Gorillas in Our Midst?

As it turns out, expecting the unexpected doesn't necessarily turn out as one might expect.


To test the theory, researchers at the University of Illinois put together a study in which volunteers watched a video of two groups of people — some dressed in black, others in white — passing basketballs back and forth.  Study participants were told to count the passes between those dressed in white, but to ignore those dressed in black.

At one point in the video(1), a person in a gorilla suit walked into the game, faced the camera, pounded his chest, and then walked out of view.

Now, some of the study participants knew that the gorilla would appear while others weren’t expecting it.  And, as it turns out, all of those who had prior knowledge of the event spotted the gorilla – while only about half of those who weren’t looking for it spotted the unexpected event.

However, just 17% of those who were expecting the “unexpected” gorilla spotted one or more other “unexpected” events in the video (such as the background curtain changing color, and one player left the scene) – only about half the number (29%) of the study participants who didn’t have foreknowledge of the gorilla – but who, apparently, were more cognizant of other unexpected events.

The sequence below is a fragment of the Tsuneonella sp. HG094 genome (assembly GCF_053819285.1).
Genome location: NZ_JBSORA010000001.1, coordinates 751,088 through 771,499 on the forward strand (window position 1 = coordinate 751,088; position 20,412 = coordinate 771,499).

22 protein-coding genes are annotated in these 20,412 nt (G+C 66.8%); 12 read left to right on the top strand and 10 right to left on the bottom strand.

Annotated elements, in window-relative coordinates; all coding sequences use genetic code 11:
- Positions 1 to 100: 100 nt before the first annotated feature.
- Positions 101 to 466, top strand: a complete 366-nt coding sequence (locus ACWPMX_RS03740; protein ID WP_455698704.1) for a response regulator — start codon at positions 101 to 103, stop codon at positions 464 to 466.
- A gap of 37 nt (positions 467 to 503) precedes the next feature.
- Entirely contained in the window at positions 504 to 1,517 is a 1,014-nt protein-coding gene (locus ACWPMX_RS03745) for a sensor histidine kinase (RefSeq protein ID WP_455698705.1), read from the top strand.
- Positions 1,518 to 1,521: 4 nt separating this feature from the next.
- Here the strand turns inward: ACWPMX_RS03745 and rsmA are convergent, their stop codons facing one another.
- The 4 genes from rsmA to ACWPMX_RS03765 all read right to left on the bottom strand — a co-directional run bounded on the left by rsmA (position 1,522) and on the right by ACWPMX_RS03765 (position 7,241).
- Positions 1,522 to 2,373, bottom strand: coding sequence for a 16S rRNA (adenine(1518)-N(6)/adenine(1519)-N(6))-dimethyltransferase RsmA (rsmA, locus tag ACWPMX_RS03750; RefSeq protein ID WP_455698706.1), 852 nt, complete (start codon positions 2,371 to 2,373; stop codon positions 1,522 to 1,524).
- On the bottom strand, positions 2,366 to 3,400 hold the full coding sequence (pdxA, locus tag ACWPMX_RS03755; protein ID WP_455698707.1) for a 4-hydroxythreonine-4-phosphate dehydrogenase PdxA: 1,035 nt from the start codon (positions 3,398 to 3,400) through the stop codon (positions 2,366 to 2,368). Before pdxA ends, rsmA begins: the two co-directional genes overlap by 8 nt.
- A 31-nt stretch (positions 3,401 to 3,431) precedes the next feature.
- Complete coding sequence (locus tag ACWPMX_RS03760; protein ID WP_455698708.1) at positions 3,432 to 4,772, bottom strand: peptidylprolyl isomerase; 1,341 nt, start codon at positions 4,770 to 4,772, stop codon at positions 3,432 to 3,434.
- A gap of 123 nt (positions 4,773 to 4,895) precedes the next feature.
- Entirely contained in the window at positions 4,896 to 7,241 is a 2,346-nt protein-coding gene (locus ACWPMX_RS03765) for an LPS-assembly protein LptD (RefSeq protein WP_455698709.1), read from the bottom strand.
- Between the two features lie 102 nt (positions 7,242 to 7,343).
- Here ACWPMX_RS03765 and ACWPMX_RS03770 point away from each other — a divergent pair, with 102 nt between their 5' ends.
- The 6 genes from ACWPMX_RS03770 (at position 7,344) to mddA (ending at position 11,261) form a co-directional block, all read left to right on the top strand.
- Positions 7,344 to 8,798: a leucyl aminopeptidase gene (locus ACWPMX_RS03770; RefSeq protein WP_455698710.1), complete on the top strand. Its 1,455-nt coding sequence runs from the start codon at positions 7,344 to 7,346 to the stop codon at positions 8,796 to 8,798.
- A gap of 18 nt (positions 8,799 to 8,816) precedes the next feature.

Interestingly, this finding was actually consistent with a phenomenon called “satisfaction of search”; where people have been found to be less likely to search for additional targets once they have found their original target.

“The main finding is that knowing that unexpected events might occur doesn’t prevent you from missing unexpected events,” researcher Daniel Simons, a psychology professor at the University of Illinois at Urbana-Champaign, said in a university news release.

In other words, when people know to look for an unexpected event, they tend to notice THAT event, but were less likely to notice the truly unexpected events.  So, apparently foreknowledge of unexpected events might simply blind you to others.

The study appears in the new journal i-Perception at http://i-perception.perceptionweb.com/fulltext/i01/i0386.pdf

(1) A version of the original perception study can be see at http://www.youtube.com/watch?v=P1Q0R8rkQxE&feature=fvsr